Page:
We have in-depth knowledge of day-to-day operational issues from company organisation, process definition, budgeting, planning, people management and implementation of salary and reward structures.
We have extensive knowledge and experience of the software development organisation, structures, process and operations. Working with your management team we can identify how to maximise the potential that already exists within the organisation, put formality and supporting structures in place where required, and identify areas/skills required to strengthen the organisation going forward.
CASE STUDY – Bank of Ireland
Step 1 - Why Change & Why Now
Executives within IT and the Business were interviewed to get a better understanding of what the key drivers for change were and what the expected end-state would be after the implementation of the new IT operating Model.
Step 2 - What are the best in the industry doing and how do we rank against our peers
Working with the IT Executive, a set of questionnaires and workshops were used to get a clear understanding of where the organisation rated itself, in “maturity” terms, against the COBIT framework and where the executive believed they should be. The areas requiring attention were then prioritised and compared to peer scores. This set the scene for the analysis and design to come as the IT Executive would be key stakeholders in the process and would “own” the implementation.
Step 3 - Capability assessment
Using questionnaires based on a number of frameworks and standards (including COBIT, CMMI, ISO17799, PMBOK, ITIL) detailed analysis was carried out to determine the overall capability and maturity of the IT organisation from a number of different aspects : IT Governance, Project and Programme Management, Portfolio Management, Innovation, Solution Delivery, IT Service Management, Application Management, Infrastructure Management, Architecture Management, Risk Management, Procurement, Financial Management and Talent Management.
Step 4 - Business and IT Alignment
A separate exercise was carried out, involving Business and IT executives to determine the overall level of Business and IT alignment, and to determine key areas that should be addressed as part of the IT operating model. Areas covered included communications, value generation, governance, architecture and skills.
Step 5 - IT “Component” Operating Model
Initially a component model was created that detailed “what the IT operation was responsible for”. This covered the major components of Business and IT Partnership, Solution Delivery, IT Service and IT Control and Management. These major components were broken down into sub-components (and further into core-activities) against which the existing IT population was mapped. IT expenditure was also mapped to the component model so that there was a clear understanding and visibility of expenditure and its relationship to core IT activities. Relevant business areas were also mapped onto the IT component model to identify areas of possible duplication or overlap in terms of roles and responsibilities.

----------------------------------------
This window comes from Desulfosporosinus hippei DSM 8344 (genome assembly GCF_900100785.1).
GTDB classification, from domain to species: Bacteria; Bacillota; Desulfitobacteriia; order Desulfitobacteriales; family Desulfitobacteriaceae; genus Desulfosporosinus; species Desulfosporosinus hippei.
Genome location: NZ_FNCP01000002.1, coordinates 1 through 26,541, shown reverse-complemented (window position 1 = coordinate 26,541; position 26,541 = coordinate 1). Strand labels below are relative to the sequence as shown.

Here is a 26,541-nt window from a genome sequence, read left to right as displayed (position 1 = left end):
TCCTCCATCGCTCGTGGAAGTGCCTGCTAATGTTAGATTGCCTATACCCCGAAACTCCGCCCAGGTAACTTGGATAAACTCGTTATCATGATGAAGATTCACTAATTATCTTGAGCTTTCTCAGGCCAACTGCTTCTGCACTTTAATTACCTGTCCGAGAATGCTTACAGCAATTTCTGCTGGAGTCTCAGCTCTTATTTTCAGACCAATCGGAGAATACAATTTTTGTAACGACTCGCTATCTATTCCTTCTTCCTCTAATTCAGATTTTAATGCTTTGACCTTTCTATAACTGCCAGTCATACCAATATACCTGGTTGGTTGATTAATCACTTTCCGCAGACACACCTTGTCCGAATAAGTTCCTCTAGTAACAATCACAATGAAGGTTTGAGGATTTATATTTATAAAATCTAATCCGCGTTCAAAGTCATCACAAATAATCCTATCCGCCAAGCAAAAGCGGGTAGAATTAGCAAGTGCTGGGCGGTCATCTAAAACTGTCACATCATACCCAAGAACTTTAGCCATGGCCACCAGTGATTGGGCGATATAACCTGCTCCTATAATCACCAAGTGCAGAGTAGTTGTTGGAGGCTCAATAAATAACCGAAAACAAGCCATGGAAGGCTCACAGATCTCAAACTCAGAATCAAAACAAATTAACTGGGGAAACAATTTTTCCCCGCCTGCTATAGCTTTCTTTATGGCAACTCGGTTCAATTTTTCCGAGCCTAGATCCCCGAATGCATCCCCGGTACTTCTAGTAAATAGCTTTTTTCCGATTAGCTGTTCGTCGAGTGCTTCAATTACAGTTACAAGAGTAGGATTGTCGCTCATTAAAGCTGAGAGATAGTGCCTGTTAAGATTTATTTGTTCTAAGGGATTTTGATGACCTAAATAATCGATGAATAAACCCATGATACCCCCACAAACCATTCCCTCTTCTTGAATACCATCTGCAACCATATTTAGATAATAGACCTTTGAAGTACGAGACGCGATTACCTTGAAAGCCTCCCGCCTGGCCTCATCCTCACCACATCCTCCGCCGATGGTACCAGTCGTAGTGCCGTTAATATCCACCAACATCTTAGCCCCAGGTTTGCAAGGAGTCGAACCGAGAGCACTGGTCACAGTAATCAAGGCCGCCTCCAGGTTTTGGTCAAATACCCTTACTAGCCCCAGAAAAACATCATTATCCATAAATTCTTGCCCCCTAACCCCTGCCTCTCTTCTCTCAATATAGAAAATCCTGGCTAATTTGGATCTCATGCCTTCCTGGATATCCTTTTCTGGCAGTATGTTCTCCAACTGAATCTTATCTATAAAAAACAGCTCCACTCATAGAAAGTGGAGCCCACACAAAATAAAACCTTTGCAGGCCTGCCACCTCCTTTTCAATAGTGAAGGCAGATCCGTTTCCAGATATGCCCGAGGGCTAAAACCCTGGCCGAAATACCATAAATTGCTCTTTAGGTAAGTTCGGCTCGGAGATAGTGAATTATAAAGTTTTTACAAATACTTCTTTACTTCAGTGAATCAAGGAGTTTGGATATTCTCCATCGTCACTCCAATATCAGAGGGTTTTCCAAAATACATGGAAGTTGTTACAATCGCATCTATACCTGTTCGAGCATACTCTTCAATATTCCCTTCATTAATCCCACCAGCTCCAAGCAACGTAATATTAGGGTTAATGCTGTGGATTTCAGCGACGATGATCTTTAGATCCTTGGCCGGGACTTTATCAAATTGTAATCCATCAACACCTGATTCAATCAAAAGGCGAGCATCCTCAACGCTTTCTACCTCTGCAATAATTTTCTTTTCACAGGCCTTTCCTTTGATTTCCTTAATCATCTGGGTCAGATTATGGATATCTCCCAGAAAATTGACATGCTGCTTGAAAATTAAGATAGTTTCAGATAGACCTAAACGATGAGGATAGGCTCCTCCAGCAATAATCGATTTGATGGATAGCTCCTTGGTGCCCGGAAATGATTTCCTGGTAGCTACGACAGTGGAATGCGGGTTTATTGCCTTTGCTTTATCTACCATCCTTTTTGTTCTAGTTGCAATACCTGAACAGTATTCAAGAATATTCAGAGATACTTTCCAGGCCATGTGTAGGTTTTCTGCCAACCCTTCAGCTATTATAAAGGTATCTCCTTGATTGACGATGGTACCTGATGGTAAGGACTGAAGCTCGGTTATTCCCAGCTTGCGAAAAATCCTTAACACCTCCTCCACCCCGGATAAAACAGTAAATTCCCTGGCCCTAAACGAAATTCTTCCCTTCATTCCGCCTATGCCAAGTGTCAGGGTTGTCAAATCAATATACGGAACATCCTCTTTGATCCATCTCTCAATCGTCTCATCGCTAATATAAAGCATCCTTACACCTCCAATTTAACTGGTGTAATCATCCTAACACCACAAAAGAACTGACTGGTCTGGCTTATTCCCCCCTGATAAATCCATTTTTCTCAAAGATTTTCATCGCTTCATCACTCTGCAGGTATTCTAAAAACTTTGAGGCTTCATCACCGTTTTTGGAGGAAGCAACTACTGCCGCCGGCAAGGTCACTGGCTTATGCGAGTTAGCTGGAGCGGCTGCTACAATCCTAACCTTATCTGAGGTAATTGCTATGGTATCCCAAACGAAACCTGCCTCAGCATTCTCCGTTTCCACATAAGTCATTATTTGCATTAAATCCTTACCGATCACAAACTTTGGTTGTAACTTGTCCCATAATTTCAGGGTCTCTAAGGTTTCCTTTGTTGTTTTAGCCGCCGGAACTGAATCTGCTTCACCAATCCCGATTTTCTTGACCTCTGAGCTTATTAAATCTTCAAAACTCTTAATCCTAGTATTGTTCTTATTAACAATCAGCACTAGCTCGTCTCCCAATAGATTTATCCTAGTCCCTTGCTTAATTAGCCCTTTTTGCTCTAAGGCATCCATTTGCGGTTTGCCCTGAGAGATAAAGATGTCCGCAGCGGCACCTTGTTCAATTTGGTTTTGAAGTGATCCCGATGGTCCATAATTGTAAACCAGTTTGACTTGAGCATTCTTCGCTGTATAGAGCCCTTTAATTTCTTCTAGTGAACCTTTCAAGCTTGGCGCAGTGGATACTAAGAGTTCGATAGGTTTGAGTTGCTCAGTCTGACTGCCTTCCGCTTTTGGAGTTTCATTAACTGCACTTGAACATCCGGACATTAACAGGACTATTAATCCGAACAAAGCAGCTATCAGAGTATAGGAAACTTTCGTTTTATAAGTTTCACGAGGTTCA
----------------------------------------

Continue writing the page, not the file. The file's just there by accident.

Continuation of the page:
Step 6 - Charters, Mandates and Key Services
A charter (categorised under the headings of Drivers, Objectives, Principles and Design Criteria) was created for the overall IT organisation and each of the major components as outlined above. The key services were then defined and cross checked with the COBIT Domains and Processes for completeness. COBIT was utilised to define and validate inputs, outputs, activities and metrics. The core “base” services were identified by plotting each on a graph under “criticality of service” (from must-have to should-have) and “timing of implementation”. Level one process mapping was then carried out for each of the base services.
Step 7 - Validate the Component Design
The operating model was then validated by scoring the new model using the COBIT based questionnaires (used in step two above) to determine whether it would deliver the desired organisation “maturity levels”. The operating model was then redrawn using Services and Core Processes in place of functional components.
Step 8 - Organisation View
Using the Component and Services view of the operating model, it is then pretty straightforward to create an organisation view. The detail and structure of the individual software delivery teams was driven by a separate “IT Strategy and Roadmap” process which defined the core “IT Domains”. This is described further in the case study outlined in the “Business and IT Strategy” section of this website.
Step 9 - Transition
Using the component model view where individuals and team were mapped (as outlined in step four above) and the new organisation structure as outlined in step seven above, it was then possible to determine the optimal transition paths to move from the old world to the new world operating model.
What our clients say
“Azimuth Management Consulting (AMC) delivered where others failed to impress. We spoke to a number of the major consulting houses about how they would support us in the design and implementation of a new IT Operating model, and were not impressed with the content or approaches being proposed. AMC delivered a comprehensive process based on industry best practice frameworks and methods. They worked extremely well with our Business and IT Executive, and brought our senior IT management team along with them through each step of the process. They delivered a complete Services and Organisation design along with a transition plan for delivery.”
– WHAT BANK OF IRELAND CIO ANNE WEATHERSTON SAID